You’ll be blown away by how much litter the wind blows into the ocean. Some of it is swept for miles from huge landfill sites until it finds its gruesome home in the ocean, while other pieces have shorter journeys from busy coastlands.
For every 100 metres on a UK beach, you’ll find 385 pieces of litter, according to the 2021 Great British Beach Clean. The bad news? 75% of this coastal waste is plastic or polystyrene – we’re looking at you, ketchup-dosed chippy cones!
The good news? The amount of litter found in Great British Beach Cleans is down on the previous year, so we’re (very) slowly heading in the right direction.
Up ship creek
Any of you who’ve seen Seaspiracy (if you haven’t, stop what you’re doing and head to Netflix right now!) will know that discarded fishing gear presents a big problem for the ocean.
The International Maritime Organization now has a plan in place to prevent marine litter.
Dragged kicking and streaming
Up to 80% of plastic in the ocean is carried there by rivers and streams (Earth Watch), with common culprits including fizzy drink bottles, sweet wrappers and cigarette butts. The wind carries waste from land to water, where it flows and trickles into the big drink.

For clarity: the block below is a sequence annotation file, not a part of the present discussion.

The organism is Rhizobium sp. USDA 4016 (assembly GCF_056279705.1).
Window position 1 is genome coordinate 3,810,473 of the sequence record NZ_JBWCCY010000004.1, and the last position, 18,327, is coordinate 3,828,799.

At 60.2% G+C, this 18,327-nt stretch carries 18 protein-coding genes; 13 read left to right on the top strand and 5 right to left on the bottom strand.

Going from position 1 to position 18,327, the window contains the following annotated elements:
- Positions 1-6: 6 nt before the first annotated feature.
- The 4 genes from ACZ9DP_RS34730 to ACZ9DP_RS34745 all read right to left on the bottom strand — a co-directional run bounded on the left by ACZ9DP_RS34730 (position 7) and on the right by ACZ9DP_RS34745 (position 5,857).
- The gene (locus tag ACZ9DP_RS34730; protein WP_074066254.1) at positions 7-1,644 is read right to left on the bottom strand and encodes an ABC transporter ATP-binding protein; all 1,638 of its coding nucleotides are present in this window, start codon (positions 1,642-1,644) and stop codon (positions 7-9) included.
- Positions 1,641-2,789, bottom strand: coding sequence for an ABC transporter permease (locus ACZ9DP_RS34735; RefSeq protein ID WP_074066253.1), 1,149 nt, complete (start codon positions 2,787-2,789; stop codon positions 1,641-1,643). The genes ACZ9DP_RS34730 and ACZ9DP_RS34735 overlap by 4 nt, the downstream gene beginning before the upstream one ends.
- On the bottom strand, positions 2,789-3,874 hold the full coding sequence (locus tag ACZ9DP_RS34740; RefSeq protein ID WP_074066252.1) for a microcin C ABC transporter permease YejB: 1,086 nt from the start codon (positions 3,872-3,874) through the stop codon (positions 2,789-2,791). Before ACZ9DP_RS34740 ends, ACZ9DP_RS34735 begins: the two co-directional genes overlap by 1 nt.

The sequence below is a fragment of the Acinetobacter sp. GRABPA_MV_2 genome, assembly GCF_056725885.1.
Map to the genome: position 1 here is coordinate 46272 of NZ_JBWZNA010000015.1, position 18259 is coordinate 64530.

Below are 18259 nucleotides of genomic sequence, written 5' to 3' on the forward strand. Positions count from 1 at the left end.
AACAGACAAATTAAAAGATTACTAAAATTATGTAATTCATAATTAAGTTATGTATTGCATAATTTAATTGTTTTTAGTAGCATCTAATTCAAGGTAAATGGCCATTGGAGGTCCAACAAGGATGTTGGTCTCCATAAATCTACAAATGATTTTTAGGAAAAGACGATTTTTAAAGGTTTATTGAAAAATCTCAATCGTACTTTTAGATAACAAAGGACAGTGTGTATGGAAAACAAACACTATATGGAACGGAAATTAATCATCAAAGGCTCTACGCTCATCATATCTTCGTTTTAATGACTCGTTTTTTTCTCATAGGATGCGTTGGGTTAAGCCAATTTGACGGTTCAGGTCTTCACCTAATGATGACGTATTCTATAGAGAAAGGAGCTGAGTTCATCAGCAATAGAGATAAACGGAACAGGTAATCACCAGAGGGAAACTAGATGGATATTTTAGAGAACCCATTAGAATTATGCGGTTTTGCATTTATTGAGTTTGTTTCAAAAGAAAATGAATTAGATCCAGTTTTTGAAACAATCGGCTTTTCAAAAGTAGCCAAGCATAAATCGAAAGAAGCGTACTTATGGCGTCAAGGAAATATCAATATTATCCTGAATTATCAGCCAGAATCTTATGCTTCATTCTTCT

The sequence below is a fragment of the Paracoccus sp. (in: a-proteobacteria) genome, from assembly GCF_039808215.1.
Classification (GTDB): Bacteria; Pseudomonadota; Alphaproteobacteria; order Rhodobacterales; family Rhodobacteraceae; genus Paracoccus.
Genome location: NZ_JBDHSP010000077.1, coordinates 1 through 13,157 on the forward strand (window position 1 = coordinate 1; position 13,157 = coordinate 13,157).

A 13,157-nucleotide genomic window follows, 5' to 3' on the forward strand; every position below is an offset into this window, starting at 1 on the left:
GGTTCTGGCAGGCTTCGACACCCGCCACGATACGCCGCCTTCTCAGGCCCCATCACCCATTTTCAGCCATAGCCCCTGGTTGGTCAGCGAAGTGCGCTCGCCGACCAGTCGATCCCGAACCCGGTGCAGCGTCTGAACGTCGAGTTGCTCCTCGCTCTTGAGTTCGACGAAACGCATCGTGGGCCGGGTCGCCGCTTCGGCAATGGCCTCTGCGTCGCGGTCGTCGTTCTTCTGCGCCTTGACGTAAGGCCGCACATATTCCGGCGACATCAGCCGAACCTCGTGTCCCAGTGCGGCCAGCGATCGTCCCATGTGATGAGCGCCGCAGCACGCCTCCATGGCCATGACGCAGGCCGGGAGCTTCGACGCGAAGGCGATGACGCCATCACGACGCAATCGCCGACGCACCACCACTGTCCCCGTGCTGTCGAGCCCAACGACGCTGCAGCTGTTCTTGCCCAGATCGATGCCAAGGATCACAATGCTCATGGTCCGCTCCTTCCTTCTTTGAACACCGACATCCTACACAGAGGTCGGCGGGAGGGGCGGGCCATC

For juicy deets on the worst litter offenders, check out the Dirty Dozen report.
Going down the drain
While single-use packaging is a load of ****, there is no reason to flush it down the toilet. Wet wipes and cotton buds are too small to be filtered out by water waste plants, which means if they go down the bog, they end up in the sea.
Even washing your clothes could be creating microfibres and plastics that end up in the ocean!
Plastic’s impact on wildlife
Imagine waking up in a bed of used cotton buds or discovering a used cigarette butt in your sarnie. These are everyday problems for our wonderful sea creatures, who are suffering at the hands (or fins) of our waste.
Two-thirds of the hundreds of fish species have been found to have ingested microplastics (The Conversation).
Meanwhile, turtles are accidentally snacking on carrier bags, gulls are gulping down surface plastic, and many marine animals are being ensnared in single-use packaging and discarded fishing nets.
How much sea life is killed by plastic?
Plastic is choking, suffocating, poisoning, trapping and ultimately killing marine wildlife, with over a million seabirds and 100,000 marine mammals dying each year due to plastic waste (WWF and The Ocean Conference).
Plastic is having a similarly drastic impact below the surface, causing the death of countless fish and at least 1,000 sea turtles per year (WWF).